Havaton - Warm and HappyHome » Dog Breeds » Havaton
The Havaton is a small cross breed also called a hybrid dog the result of breeding a Havanese and a Coton de Tulear together. He takes part in competitive obedience and agility events in dog shows, likes learning tricks and can live for 10 to 14 years.
|Here is the Havaton at a Glance|
|Average height||Up to 12 inches|
|Average weight||7 to 13 pounds|
|Coat type||Long, silky, soft and fluffy|
|Grooming Needs||Moderate to high|
|Tolerant to Solitude?||Not at all|
|Tolerance to Heat||Good to very good|
|Tolerance to Cold||Moderate to good|
|Good Family Pet?||Excellent|
|Good with Children?||Very good to excellent|
|Good with other Dogs?||Very good to excellent|
|Good with other Pets?||Very good to excellent|
|A roamer or Wanderer?||Moderate|
|A Good Apartment Dweller?||Excellent|
|Good Pet for new Owner?||Excellent|
|Trainability||Fairly easy, can be stubborn sometimes|
|Exercise Needs||Low to moderate|
|Tendency to get Fat||Above average|
|Major Health Concerns||Chondrodysplasia, Legg-Perthes Disease, eye problems, deafness, patellar luxation, heart problems|
|Other Health Concerns||Joint dysplasia|
|Life Span||10 – 14 years|
|Average new Puppy Price||$500 to $900|
|Average Annual Medical Expense||$435 to $500|
|Average Annual Non-Medical Expense||$525 to $600|
Where does the Havaton come from?
The Havaton is part of many mixed breed dogs that have appeared in the last two decades or so, part of the so called designer dog movement. It has become trendy to own a dog mixing two usually, but sometimes more purebreds. Sometimes these are mixes that have not been seen before and this can make for some interesting results, and some scarey ones too. Mixed breeding is not something that is really that new – purebreds we have today are the result of mixing dogs many years ago. The problem with this fad is what it means for all those dogs being bred by disreputable breeders and puppy mills who are out just to make money off a trend and have no care for their dogs. Also keep in mind you might see two breeds being mixed and think oh that would make a great dog, and if the two best traits are what result this might be true. However being so recent there is no control or design to most of these dogs so what happened with the offspring is completely pot luck. There can be quite marked differences between puppies that are from the same litter. With most not having much information known about them we can look at the parent breeds to get a feel for them.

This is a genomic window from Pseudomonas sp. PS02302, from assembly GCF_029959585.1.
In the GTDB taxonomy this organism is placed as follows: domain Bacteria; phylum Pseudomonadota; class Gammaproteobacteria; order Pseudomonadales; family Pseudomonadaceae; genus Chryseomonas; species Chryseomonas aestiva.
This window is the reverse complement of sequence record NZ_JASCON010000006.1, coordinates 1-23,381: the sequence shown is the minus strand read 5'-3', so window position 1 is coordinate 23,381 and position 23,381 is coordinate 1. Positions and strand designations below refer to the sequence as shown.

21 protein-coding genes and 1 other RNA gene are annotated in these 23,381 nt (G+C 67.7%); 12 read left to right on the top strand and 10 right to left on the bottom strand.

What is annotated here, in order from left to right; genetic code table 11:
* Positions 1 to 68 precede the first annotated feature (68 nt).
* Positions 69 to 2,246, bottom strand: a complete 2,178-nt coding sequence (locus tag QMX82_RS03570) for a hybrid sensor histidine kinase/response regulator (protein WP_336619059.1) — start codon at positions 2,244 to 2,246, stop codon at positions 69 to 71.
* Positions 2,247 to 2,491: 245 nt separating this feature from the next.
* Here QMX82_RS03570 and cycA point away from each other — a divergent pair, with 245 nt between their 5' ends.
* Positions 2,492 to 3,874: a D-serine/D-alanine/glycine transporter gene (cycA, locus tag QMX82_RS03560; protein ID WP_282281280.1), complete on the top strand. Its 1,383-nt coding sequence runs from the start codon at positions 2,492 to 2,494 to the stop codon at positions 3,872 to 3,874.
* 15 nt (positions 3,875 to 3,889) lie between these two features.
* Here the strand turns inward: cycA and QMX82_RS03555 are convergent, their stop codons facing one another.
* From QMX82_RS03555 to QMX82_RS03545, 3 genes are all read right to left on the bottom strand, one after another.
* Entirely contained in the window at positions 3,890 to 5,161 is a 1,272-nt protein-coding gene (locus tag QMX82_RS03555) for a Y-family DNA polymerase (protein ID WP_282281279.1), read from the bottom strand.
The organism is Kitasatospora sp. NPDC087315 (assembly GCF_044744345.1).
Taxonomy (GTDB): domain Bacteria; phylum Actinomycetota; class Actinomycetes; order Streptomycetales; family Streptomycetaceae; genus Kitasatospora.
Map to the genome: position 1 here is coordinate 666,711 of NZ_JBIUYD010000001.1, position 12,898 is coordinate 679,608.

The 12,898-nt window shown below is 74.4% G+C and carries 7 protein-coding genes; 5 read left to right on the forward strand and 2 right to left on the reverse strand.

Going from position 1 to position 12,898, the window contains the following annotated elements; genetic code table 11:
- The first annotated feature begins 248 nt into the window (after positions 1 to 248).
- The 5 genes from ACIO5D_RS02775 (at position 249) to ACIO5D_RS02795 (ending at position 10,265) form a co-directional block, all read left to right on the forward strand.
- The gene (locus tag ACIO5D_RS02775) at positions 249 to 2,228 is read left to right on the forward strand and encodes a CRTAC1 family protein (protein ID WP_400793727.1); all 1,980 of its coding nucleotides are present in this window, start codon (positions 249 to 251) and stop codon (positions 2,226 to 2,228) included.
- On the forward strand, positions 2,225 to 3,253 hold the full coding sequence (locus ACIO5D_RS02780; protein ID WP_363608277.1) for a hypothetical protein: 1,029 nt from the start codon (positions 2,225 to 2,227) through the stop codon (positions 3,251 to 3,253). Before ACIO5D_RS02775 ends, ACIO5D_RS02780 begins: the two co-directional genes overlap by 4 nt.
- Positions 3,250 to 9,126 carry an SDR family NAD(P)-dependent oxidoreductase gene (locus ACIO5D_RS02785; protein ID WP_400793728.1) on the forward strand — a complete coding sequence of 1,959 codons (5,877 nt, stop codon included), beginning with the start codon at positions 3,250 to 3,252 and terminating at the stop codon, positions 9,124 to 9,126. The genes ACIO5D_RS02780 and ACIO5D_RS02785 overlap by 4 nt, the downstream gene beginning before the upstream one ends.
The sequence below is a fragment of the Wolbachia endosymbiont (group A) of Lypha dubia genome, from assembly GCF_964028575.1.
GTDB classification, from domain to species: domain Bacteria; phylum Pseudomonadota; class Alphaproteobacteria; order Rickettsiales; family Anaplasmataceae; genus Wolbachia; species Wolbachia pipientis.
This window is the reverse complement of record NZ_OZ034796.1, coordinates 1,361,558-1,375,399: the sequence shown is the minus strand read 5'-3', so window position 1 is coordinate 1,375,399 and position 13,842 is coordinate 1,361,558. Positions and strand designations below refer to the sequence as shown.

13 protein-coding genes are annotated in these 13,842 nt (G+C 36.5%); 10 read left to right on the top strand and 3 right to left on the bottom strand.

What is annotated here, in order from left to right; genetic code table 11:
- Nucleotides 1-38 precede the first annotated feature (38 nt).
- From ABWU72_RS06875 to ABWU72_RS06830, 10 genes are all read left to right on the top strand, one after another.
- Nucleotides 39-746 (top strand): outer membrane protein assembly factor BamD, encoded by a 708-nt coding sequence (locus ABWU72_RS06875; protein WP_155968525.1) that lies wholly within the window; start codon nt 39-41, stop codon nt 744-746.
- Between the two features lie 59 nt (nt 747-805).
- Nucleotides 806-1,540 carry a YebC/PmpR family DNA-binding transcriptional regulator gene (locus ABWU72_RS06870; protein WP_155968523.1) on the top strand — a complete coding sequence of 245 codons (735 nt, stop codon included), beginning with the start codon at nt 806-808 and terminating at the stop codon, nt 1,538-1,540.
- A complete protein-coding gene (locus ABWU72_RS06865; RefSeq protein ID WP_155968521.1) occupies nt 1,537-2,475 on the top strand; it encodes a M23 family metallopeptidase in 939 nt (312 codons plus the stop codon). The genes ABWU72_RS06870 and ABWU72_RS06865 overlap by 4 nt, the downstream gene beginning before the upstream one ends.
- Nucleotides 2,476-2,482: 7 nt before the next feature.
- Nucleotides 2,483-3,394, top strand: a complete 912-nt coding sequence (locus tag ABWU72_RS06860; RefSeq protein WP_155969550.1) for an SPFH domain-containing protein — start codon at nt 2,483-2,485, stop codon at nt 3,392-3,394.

When Cuba was claimed by Columbas for Spain in 1492 settlers from Spain began to arrive. They brought with them small dogs who then bred with the dogs on the island. The resulting breed developed into the Havanese. These small companion dogs had a silky and thick coat to protect them from the hit sun and they became very popular by the early 1800s with the rich in Cuba and then with the rich and noble in Europe. However their popularity faded and by the late 1800s they had disappeared from Europe and were even rare in Cuba. When Cubans fled into America after the 1959 revolution some brought what remained of the Havanese, and over the years it has slowly been reestablished.
Now the Havanese is a breed known to need lots of attention and companionship so does not do well when left alone. He is affectionate and has a very gentle nature. He is intelligent and trainable and will spend his time happy in your lap or entertaining you with his antics. He does not bark much and can live in an apartment or a larger home but he does need more exercise than most small dogs. He can be a rascal when he gets hold of any paper though, so protect your toilet paper from him if you do not want it shredded everywhere!
The Coton de Tulear
Of the southeast coast of Africa is the island of Madagascar and it is a place of many interesting animals one of them being the Coton de Tulear, who is part of the Bichon dog family and arrived on the island a few hundred years ago. How they got there is somewhat a guess though many claim they were survivors of a shipwreck! On the island there was a mix of being taken in by Madagascar royalty and surviving on the streets. In the 1970s a Frenchman who was visiting too some back home with him and got them established as a recognized breed.
Today this dog can be found around the world as well as still on the island. He is a sweet dog with a happy and playful nature. He loves hanging out with his family and owners, he is devoted to them and those strong bonds mean he does not do well when left alone. He is intelligent and easy to train. He loves getting attention and will clown around to get more of it. He isn't much of a barker and loves it when visitors come over.